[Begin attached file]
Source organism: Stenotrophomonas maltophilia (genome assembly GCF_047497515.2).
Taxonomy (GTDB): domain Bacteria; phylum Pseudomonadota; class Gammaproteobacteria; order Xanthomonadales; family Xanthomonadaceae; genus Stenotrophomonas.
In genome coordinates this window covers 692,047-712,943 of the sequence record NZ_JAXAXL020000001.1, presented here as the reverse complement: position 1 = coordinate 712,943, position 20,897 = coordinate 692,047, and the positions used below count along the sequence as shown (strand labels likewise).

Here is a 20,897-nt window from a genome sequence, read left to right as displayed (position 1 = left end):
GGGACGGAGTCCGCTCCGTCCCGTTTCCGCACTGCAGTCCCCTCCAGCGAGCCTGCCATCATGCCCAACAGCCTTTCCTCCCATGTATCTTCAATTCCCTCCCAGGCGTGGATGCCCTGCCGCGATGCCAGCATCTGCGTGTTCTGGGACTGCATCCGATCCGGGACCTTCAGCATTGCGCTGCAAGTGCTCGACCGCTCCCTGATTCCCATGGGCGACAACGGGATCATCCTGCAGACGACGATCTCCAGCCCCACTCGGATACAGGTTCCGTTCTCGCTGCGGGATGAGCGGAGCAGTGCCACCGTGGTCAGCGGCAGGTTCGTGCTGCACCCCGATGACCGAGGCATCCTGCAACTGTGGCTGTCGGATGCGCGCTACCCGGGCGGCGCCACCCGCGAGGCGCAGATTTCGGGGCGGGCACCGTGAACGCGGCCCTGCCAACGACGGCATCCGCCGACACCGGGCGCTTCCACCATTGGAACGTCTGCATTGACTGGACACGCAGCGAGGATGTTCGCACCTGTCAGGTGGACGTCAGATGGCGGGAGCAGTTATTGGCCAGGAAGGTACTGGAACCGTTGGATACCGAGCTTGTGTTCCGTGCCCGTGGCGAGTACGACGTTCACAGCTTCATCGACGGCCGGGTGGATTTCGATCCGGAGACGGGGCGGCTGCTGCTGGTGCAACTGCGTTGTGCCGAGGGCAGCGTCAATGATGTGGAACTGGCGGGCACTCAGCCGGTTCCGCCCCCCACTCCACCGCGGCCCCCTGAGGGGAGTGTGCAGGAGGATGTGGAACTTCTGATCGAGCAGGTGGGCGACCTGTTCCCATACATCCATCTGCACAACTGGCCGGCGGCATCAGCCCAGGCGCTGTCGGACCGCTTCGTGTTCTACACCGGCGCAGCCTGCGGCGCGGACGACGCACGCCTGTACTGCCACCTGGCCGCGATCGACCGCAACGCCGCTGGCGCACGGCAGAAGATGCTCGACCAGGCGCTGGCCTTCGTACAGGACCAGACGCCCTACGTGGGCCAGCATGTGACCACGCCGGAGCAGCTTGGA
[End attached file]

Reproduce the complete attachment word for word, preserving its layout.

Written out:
Source organism: Stenotrophomonas maltophilia (genome assembly GCF_047497515.2).
Taxonomy (GTDB): domain Bacteria; phylum Pseudomonadota; class Gammaproteobacteria; order Xanthomonadales; family Xanthomonadaceae; genus Stenotrophomonas.
In genome coordinates this window covers 692,047-712,943 of the sequence record NZ_JAXAXL020000001.1, presented here as the reverse complement: position 1 = coordinate 712,943, position 20,897 = coordinate 692,047, and the positions used below count along the sequence as shown (strand labels likewise).

Here is a 20,897-nt window from a genome sequence, read left to right as displayed (position 1 = left end):
GGGACGGAGTCCGCTCCGTCCCGTTTCCGCACTGCAGTCCCCTCCAGCGAGCCTGCCATCATGCCCAACAGCCTTTCCTCCCATGTATCTTCAATTCCCTCCCAGGCGTGGATGCCCTGCCGCGATGCCAGCATCTGCGTGTTCTGGGACTGCATCCGATCCGGGACCTTCAGCATTGCGCTGCAAGTGCTCGACCGCTCCCTGATTCCCATGGGCGACAACGGGATCATCCTGCAGACGACGATCTCCAGCCCCACTCGGATACAGGTTCCGTTCTCGCTGCGGGATGAGCGGAGCAGTGCCACCGTGGTCAGCGGCAGGTTCGTGCTGCACCCCGATGACCGAGGCATCCTGCAACTGTGGCTGTCGGATGCGCGCTACCCGGGCGGCGCCACCCGCGAGGCGCAGATTTCGGGGCGGGCACCGTGAACGCGGCCCTGCCAACGACGGCATCCGCCGACACCGGGCGCTTCCACCATTGGAACGTCTGCATTGACTGGACACGCAGCGAGGATGTTCGCACCTGTCAGGTGGACGTCAGATGGCGGGAGCAGTTATTGGCCAGGAAGGTACTGGAACCGTTGGATACCGAGCTTGTGTTCCGTGCCCGTGGCGAGTACGACGTTCACAGCTTCATCGACGGCCGGGTGGATTTCGATCCGGAGACGGGGCGGCTGCTGCTGGTGCAACTGCGTTGTGCCGAGGGCAGCGTCAATGATGTGGAACTGGCGGGCACTCAGCCGGTTCCGCCCCCCACTCCACCGCGGCCCCCTGAGGGGAGTGTGCAGGAGGATGTGGAACTTCTGATCGAGCAGGTGGGCGACCTGTTCCCATACATCCATCTGCACAACTGGCCGGCGGCATCAGCCCAGGCGCTGTCGGACCGCTTCGTGTTCTACACCGGCGCAGCCTGCGGCGCGGACGACGCACGCCTGTACTGCCACCTGGCCGCGATCGACCGCAACGCCGCTGGCGCACGGCAGAAGATGCTCGACCAGGCGCTGGCCTTCGTACAGGACCAGACGCCCTACGTGGGCCAGCATGTGACCACGCCGGAGCAGCTTGGA